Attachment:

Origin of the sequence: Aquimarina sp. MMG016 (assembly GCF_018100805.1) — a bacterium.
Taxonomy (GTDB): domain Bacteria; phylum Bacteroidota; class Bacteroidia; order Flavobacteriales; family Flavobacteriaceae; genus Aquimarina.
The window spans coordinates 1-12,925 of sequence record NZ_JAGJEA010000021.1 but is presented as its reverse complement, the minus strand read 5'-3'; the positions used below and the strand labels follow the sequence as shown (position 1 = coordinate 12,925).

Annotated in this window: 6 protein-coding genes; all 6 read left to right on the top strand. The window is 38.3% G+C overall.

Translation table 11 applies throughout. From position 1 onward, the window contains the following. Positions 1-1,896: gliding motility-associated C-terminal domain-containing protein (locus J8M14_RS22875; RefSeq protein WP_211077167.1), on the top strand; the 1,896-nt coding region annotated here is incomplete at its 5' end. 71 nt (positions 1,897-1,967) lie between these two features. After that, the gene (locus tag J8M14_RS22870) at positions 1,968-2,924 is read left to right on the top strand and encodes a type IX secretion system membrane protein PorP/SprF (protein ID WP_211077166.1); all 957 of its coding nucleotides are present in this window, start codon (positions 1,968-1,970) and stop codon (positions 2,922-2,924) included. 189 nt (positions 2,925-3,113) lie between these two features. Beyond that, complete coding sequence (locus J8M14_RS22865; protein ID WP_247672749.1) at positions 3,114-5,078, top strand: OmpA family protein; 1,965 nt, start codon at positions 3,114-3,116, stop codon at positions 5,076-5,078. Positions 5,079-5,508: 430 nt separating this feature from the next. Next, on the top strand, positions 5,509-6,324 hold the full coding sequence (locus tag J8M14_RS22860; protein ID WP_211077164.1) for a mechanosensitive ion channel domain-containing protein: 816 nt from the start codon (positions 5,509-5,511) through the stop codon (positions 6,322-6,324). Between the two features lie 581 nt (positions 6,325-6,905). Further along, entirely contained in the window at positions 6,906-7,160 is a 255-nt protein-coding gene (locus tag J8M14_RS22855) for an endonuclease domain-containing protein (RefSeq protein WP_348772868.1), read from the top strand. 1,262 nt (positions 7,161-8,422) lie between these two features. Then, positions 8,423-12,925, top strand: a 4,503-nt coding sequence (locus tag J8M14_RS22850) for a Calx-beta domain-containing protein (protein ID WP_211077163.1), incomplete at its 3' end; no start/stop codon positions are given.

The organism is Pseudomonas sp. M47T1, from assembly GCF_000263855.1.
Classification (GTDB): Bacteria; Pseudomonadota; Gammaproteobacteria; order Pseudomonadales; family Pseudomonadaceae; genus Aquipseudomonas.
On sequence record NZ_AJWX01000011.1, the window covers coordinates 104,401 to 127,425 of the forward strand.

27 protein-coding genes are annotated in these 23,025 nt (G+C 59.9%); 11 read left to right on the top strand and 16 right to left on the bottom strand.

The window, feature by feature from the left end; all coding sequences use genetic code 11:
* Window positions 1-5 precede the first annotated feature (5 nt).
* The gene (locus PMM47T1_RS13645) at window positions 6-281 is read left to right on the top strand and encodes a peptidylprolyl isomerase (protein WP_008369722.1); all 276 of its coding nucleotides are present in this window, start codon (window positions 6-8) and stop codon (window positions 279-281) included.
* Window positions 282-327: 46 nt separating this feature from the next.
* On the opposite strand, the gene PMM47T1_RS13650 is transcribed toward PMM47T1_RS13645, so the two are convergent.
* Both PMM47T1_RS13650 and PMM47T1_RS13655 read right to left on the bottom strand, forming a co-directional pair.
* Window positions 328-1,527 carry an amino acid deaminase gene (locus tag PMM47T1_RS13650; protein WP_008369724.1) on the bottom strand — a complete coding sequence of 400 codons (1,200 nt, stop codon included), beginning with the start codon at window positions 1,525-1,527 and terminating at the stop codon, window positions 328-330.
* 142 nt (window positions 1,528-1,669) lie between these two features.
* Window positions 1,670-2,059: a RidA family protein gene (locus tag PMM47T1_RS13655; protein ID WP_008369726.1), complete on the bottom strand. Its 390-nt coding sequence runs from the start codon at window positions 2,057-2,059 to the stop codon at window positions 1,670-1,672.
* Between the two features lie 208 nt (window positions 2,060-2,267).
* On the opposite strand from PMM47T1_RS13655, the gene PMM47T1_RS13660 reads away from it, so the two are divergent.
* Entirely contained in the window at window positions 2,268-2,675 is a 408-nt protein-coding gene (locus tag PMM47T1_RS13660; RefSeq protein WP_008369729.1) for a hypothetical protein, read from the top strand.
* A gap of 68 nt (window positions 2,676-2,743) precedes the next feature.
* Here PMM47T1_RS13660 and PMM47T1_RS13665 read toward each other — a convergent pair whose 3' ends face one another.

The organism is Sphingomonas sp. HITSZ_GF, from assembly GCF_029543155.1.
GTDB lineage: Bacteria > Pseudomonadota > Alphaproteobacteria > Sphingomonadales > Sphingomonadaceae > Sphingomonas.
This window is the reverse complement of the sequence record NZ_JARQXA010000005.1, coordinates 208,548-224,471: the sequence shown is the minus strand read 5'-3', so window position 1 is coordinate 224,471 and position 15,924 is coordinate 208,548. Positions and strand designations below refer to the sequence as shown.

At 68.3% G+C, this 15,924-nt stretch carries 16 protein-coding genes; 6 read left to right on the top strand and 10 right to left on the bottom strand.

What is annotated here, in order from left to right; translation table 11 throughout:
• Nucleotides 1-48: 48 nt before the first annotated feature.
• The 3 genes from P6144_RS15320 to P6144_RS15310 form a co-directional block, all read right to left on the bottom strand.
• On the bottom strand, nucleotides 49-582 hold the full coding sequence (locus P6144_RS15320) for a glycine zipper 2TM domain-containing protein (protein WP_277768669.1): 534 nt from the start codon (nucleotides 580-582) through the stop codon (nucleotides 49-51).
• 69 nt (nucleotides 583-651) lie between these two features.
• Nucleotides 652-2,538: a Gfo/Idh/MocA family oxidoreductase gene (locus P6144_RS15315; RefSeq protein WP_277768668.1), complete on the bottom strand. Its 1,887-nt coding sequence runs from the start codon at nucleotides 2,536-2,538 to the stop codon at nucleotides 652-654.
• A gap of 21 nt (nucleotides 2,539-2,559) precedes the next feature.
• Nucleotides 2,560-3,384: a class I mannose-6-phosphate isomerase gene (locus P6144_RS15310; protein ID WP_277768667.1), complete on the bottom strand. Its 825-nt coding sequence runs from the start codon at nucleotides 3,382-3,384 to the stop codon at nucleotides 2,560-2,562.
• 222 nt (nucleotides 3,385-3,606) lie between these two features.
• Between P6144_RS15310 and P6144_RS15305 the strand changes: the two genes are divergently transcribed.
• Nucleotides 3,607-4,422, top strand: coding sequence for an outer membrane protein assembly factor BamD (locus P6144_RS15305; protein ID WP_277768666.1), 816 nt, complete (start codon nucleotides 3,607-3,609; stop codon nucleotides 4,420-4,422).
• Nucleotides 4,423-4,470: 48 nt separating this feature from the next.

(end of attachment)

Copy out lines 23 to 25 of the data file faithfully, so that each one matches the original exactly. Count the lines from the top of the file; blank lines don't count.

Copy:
* Here PMM47T1_RS13660 and PMM47T1_RS13665 read toward each other — a convergent pair whose 3' ends face one another.

The organism is Sphingomonas sp. HITSZ_GF, from assembly GCF_029543155.1.
GTDB lineage: Bacteria > Pseudomonadota > Alphaproteobacteria > Sphingomonadales > Sphingomonadaceae > Sphingomonas.